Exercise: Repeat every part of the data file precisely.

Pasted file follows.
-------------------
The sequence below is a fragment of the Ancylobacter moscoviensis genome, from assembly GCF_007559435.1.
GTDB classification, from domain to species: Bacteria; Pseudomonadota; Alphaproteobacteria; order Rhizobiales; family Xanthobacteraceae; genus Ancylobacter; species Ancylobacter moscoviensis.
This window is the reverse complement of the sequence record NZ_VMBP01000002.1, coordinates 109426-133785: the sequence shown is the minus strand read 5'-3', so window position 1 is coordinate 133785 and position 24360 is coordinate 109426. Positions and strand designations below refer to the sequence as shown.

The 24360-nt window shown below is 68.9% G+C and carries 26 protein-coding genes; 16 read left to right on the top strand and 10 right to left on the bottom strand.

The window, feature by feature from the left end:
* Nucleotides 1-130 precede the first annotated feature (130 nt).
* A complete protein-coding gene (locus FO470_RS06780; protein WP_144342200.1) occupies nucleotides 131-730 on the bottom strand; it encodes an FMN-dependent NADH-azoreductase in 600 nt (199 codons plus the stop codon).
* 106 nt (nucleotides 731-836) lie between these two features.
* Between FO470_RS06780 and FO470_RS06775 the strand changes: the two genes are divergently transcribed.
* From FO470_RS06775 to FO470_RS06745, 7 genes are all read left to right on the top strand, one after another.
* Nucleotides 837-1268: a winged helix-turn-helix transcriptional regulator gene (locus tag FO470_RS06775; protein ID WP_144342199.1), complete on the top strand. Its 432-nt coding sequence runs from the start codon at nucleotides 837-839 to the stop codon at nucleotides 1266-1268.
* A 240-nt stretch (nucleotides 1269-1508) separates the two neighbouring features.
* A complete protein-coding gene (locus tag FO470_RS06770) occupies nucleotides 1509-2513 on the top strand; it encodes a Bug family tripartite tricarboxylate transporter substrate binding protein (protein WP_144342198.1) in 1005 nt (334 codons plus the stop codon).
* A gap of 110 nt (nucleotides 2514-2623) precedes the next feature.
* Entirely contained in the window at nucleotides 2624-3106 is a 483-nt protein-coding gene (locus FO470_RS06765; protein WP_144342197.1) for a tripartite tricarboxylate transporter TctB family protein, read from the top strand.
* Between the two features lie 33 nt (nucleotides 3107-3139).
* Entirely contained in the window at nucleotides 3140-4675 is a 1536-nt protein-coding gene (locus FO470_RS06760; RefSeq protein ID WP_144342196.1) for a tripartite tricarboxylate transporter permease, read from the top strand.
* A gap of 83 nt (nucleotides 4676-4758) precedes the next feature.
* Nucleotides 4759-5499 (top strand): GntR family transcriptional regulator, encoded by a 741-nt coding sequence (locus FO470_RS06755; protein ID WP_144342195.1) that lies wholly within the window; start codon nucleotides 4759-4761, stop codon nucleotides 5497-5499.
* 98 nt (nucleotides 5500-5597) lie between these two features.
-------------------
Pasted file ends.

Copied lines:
The sequence below is a fragment of the Ancylobacter moscoviensis genome, from assembly GCF_007559435.1.
GTDB classification, from domain to species: Bacteria; Pseudomonadota; Alphaproteobacteria; order Rhizobiales; family Xanthobacteraceae; genus Ancylobacter; species Ancylobacter moscoviensis.
This window is the reverse complement of the sequence record NZ_VMBP01000002.1, coordinates 109426-133785: the sequence shown is the minus strand read 5'-3', so window position 1 is coordinate 133785 and position 24360 is coordinate 109426. Positions and strand designations below refer to the sequence as shown.

The 24360-nt window shown below is 68.9% G+C and carries 26 protein-coding genes; 16 read left to right on the top strand and 10 right to left on the bottom strand.

The window, feature by feature from the left end:
* Nucleotides 1-130 precede the first annotated feature (130 nt).
* A complete protein-coding gene (locus FO470_RS06780; protein WP_144342200.1) occupies nucleotides 131-730 on the bottom strand; it encodes an FMN-dependent NADH-azoreductase in 600 nt (199 codons plus the stop codon).
* 106 nt (nucleotides 731-836) lie between these two features.
* Between FO470_RS06780 and FO470_RS06775 the strand changes: the two genes are divergently transcribed.
* From FO470_RS06775 to FO470_RS06745, 7 genes are all read left to right on the top strand, one after another.
* Nucleotides 837-1268: a winged helix-turn-helix transcriptional regulator gene (locus tag FO470_RS06775; protein ID WP_144342199.1), complete on the top strand. Its 432-nt coding sequence runs from the start codon at nucleotides 837-839 to the stop codon at nucleotides 1266-1268.
* A 240-nt stretch (nucleotides 1269-1508) separates the two neighbouring features.
* A complete protein-coding gene (locus tag FO470_RS06770) occupies nucleotides 1509-2513 on the top strand; it encodes a Bug family tripartite tricarboxylate transporter substrate binding protein (protein WP_144342198.1) in 1005 nt (334 codons plus the stop codon).
* A gap of 110 nt (nucleotides 2514-2623) precedes the next feature.
* Entirely contained in the window at nucleotides 2624-3106 is a 483-nt protein-coding gene (locus FO470_RS06765; protein WP_144342197.1) for a tripartite tricarboxylate transporter TctB family protein, read from the top strand.
* Between the two features lie 33 nt (nucleotides 3107-3139).
* Entirely contained in the window at nucleotides 3140-4675 is a 1536-nt protein-coding gene (locus FO470_RS06760; RefSeq protein ID WP_144342196.1) for a tripartite tricarboxylate transporter permease, read from the top strand.
* A gap of 83 nt (nucleotides 4676-4758) precedes the next feature.
* Nucleotides 4759-5499 (top strand): GntR family transcriptional regulator, encoded by a 741-nt coding sequence (locus FO470_RS06755; protein ID WP_144342195.1) that lies wholly within the window; start codon nucleotides 4759-4761, stop codon nucleotides 5497-5499.
* 98 nt (nucleotides 5500-5597) lie between these two features.